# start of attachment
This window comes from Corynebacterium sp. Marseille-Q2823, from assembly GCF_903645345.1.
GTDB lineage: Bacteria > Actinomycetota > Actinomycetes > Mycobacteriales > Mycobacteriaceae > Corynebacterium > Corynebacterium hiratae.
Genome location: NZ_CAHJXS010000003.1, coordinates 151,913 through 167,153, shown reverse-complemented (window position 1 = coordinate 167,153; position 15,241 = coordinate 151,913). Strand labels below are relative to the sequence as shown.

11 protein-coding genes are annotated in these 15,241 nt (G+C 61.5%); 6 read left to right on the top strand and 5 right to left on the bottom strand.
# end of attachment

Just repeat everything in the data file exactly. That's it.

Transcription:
This window comes from Corynebacterium sp. Marseille-Q2823, from assembly GCF_903645345.1.
GTDB lineage: Bacteria > Actinomycetota > Actinomycetes > Mycobacteriales > Mycobacteriaceae > Corynebacterium > Corynebacterium hiratae.
Genome location: NZ_CAHJXS010000003.1, coordinates 151,913 through 167,153, shown reverse-complemented (window position 1 = coordinate 167,153; position 15,241 = coordinate 151,913). Strand labels below are relative to the sequence as shown.

11 protein-coding genes are annotated in these 15,241 nt (G+C 61.5%); 6 read left to right on the top strand and 5 right to left on the bottom strand.